'Not quite that,' replied the captain smiling, 'it was worse than
smuggling. Evidently you've read about the affair and forgotten it.
Yes, I'll tell you the story, such as it is. It'll pass the time away
till lunch.'

'Appropriately enough,' he went on, drawing a deck chair alongside
mine, 'we're not far off the spot where the affair happened. I was
second of a fine lump of a ship called the Princess Royal at the time.
We'd caught the Trades light; hardly enough of 'em, in fact, to keep
the sails full and the ship with steerage way on her. The night was
black as a dog's mouth, and when I turned out to take the middle watch
I had to feel each step like a blind man. In the Princess we used to
call the roll at each change of watch, and as I stood at the break of
the poop I could hear one of the apprentices singing out the names, and
the men answering "Here, sir." Then the usual formula, "Who's at the
wheel?" "Brown, sir." "And on the look-out?" "Jones, sir." "That'll do,
stand by the watch." As I say, I could hear all this, but devil a thing
could I see, alow or aloft. The Old Man had turned in; apparently, we
had all the black world of sea to ourselves. Four bells had just
struck. The wind had died completely away, and the sails were knocking
and banging sixpences out of the owner's pocket as the ship rolled to
the heavy swell, whilst sheets and tacks swung and rattled, kicking up
a pretty tune. "Lie aft here the watch!" I shouted, glad of something
to do, "and clew up the cro'jack and mainsail!" Then, groping about, I
found the mizzen-staysail halliards and let them go. I could hear the
men all around me swearing softly as they fumbled at the rail amongst
the gear. Suddenly, as I felt for the sheet to cast it off the bitts,
an awful shock sent me flying across the poop. There was a cruel noise
of crashing and rending and tearing, mingled with loud shouts and
oaths, filling the darkness full of terror and dismay, whilst the
Princess reeled and went over nearly on to her beam ends.

'"My good God! Mr. Hammond, what's this?" I heard the captain shout as
I rose bewildered to my feet. The next moment he and all of us were
answered with a completeness that turned us into staring statues, as a
blue light burst out for'ard and showed us a great white painted
steamer with her jibboom broken short off, and hanging over a pair of
tall sharp clipper bows that stuck halfway through the unfortunate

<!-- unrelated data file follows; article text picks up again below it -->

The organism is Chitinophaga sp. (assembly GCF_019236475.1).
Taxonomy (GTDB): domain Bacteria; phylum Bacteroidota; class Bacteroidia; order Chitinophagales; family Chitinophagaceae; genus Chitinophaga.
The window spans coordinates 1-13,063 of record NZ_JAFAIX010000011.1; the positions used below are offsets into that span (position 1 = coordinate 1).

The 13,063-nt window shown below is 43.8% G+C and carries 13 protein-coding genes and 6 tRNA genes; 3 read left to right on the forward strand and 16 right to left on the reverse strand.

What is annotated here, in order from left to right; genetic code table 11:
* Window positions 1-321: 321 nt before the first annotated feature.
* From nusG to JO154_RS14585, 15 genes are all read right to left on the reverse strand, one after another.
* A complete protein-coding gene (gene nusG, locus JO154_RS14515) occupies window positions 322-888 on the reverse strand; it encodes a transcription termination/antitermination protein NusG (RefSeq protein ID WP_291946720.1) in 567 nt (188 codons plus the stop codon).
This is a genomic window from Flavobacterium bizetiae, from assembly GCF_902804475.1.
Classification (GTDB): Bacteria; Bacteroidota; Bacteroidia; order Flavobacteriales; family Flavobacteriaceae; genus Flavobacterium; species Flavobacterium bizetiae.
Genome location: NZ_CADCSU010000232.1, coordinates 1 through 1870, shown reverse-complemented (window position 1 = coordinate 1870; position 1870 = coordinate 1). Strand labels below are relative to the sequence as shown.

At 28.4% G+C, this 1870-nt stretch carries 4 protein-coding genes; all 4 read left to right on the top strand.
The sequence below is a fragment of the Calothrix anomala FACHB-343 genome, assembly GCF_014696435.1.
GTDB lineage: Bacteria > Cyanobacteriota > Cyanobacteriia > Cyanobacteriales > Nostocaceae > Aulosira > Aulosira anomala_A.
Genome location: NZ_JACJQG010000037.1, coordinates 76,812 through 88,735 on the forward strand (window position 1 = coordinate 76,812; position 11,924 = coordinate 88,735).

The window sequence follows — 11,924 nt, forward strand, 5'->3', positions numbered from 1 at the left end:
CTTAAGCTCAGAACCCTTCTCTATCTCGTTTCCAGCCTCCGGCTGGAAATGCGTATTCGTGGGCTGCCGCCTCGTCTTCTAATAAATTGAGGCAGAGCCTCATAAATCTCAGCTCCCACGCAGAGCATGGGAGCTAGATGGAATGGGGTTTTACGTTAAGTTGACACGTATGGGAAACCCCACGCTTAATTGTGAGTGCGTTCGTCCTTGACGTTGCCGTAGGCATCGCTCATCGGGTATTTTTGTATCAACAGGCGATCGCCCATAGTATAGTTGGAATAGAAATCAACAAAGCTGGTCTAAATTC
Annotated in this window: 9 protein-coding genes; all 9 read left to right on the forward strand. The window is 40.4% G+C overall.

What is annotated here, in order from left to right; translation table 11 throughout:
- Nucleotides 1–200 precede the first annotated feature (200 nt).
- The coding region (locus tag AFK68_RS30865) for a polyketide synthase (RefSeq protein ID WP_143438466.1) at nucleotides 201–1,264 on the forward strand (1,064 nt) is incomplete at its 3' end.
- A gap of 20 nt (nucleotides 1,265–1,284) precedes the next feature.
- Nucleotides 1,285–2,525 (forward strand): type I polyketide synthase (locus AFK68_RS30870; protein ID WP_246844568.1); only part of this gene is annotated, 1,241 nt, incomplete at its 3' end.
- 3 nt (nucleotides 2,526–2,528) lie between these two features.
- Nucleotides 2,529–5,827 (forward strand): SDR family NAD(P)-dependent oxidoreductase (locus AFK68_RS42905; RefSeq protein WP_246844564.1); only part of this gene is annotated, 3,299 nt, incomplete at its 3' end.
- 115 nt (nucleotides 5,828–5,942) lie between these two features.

Princess just abaft the break of the forecastle. She was brig rigged,
but with no sail set. A single lofty funnel rose straight out of her
amidships, and the faces of her men looked ghastly in the flare, as
with frantic gestures they shrieked and chattered at us in a very babel
of discord. Then all at once the flare was extinguished, leaving the
darkness blacker than ever.

'"Ready with the boats there!" shouted our captain, "she'll stand by us
as soon as she gets clear. Mr. Hammond, lower away the port life-boat
at once, whilst the mate and myself see to provisioning the others.
Hail the steamer, somebody, and ask if they're much damaged. Damn them,
I don't believe they've got a light showing anywhere!' To our hail no
answer was returned. There was a silence broken only by the thumping of
her screw going full speed astern, and a loud rushing noise for'ard as
of water falling over a rock.

'By this time lights were flashing about our decks, and a couple of
boats--the life-boat and a large thirty-foot whaler off the skids--were
over the side. Not till then did we pause to draw breath. During our
work we had felt the steamer go free of us. But now, as we stared
around, we could see no sign of her. Not a voice was to be heard, no
glimmer of friendly light caught our straining gaze.

'"Surely the brute hasn't left us!" exclaimed the captain as we stood
on the edge of the chasm made by her bows and watched the sea pouring
like a mill race into the watertight compartment that alone had saved
us from instant destruction.

'"The bloody Dago's cleared safe enough, sir," replied a seaman
standing near the skipper; "I heard the thump o' her screw far away to
port yonder," and he spat in disgust as he swung his lamp over the
black water swirling and foaming into the ship's belly. Already she was
down by the head to such a degree as made a steeply inclined plane from